An Analysis of the Severity and Incident Duration of Truck-Involved Freeway Accidents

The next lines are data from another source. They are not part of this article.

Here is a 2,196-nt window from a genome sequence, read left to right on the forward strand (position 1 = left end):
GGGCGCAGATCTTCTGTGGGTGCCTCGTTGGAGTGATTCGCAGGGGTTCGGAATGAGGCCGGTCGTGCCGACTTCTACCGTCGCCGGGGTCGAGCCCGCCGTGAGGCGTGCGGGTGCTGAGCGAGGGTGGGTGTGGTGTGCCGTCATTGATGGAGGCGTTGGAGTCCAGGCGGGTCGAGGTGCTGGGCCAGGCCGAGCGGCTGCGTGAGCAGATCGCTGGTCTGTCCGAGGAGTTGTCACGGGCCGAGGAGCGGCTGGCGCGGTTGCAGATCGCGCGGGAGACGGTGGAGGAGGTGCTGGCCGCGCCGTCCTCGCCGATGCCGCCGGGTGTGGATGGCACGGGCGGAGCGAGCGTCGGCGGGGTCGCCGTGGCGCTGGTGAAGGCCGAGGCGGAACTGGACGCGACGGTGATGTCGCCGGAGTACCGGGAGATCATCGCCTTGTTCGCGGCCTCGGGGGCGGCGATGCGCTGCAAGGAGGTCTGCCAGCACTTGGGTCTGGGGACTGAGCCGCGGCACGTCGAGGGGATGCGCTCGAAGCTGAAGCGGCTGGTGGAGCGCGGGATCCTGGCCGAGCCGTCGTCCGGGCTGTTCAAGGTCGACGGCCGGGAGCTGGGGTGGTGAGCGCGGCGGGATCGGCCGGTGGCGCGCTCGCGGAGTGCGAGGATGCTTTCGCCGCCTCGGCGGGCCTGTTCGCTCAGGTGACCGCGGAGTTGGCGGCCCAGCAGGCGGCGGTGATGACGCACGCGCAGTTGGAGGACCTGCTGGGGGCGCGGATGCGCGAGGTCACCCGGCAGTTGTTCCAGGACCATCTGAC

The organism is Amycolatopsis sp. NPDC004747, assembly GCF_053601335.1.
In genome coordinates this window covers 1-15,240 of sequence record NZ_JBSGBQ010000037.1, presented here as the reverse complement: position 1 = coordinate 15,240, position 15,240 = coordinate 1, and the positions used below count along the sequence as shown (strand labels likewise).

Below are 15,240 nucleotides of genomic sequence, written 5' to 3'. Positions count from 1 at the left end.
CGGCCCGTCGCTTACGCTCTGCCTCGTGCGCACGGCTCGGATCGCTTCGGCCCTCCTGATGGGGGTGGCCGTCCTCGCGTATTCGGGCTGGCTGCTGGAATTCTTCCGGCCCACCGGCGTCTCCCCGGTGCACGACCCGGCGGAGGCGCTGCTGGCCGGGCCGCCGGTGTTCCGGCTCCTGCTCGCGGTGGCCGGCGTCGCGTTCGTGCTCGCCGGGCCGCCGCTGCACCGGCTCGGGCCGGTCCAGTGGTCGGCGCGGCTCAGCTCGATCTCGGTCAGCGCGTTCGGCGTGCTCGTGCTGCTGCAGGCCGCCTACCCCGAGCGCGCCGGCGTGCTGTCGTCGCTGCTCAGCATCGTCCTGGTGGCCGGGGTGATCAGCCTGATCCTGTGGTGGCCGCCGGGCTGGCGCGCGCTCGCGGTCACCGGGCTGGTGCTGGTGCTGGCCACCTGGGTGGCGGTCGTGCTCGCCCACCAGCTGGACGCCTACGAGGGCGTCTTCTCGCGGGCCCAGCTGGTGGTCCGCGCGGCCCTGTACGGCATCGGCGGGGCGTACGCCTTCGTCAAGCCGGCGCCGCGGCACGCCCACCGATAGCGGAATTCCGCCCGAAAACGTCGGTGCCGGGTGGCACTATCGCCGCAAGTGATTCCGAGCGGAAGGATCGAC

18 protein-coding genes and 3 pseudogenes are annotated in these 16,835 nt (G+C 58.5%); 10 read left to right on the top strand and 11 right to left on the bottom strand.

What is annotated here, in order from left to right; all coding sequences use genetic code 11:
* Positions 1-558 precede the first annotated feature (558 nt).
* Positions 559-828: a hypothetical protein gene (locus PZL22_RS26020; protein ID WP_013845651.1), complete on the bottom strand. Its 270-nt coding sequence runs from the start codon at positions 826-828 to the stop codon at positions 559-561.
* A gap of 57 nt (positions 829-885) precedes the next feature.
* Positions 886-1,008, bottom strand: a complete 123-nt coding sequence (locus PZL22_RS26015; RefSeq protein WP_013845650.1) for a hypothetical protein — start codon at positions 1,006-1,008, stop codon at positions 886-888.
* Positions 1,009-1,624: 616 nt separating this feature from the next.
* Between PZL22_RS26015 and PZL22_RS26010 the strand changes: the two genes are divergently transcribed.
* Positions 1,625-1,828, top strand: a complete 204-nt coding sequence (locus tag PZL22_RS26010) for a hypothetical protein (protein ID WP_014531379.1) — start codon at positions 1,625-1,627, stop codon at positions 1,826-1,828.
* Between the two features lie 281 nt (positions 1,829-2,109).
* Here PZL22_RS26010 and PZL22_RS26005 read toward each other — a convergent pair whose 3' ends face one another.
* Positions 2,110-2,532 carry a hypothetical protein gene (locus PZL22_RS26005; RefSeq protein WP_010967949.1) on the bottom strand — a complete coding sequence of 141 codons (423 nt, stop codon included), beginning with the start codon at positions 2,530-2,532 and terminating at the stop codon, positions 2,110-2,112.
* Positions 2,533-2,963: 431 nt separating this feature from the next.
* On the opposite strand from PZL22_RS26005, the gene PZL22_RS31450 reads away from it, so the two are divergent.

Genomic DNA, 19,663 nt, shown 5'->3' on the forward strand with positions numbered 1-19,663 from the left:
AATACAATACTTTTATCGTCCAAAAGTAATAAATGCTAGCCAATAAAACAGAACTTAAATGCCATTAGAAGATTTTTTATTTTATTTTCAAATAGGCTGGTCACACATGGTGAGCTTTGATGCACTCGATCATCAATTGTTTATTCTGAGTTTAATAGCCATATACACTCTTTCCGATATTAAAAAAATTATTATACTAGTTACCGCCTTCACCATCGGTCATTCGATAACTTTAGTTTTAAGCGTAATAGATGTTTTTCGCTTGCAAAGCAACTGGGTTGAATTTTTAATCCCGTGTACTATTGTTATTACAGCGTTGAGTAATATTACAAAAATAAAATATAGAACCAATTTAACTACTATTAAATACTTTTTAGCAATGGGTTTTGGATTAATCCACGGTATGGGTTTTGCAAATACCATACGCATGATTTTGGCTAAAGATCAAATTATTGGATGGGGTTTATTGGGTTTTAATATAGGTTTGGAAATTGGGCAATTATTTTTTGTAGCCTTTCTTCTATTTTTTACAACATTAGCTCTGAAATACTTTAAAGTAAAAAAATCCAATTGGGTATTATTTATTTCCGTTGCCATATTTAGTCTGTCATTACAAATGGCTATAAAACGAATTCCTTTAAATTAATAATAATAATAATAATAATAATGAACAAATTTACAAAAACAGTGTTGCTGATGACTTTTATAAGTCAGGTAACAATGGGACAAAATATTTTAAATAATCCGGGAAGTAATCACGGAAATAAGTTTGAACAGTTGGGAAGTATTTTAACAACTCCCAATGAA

Data associated with over 9000 accidents involving large trucks and combination vehicles during a two-year period on freeways in the greater Los Angeles area are analyzed relative to collision factors, accident severity, incident duration, and lane closures. Relationships between type of collision and accident characteristics are explored using log-linear models. The results point to significant differences in several immediate consequences of truck-related freeway accidents according to collision type. These differences are associated both with the severity of the accident, in terms of injuries and fatalities, and the impact of the accident on system performance, in terms of incident duration and lane closures. Hit-object and broadside collisions are the most severe types in terms of fatalities and injuries, respectively, and single-vehicle accidents are relatively more severe than two-vehicle accidents. The durations of accident incidents are found to be log-normally distributed for homogeneous groups of truck accidents, categorized according to type of collision and, in some instances, severity. The longest durations are typically associated with overturns.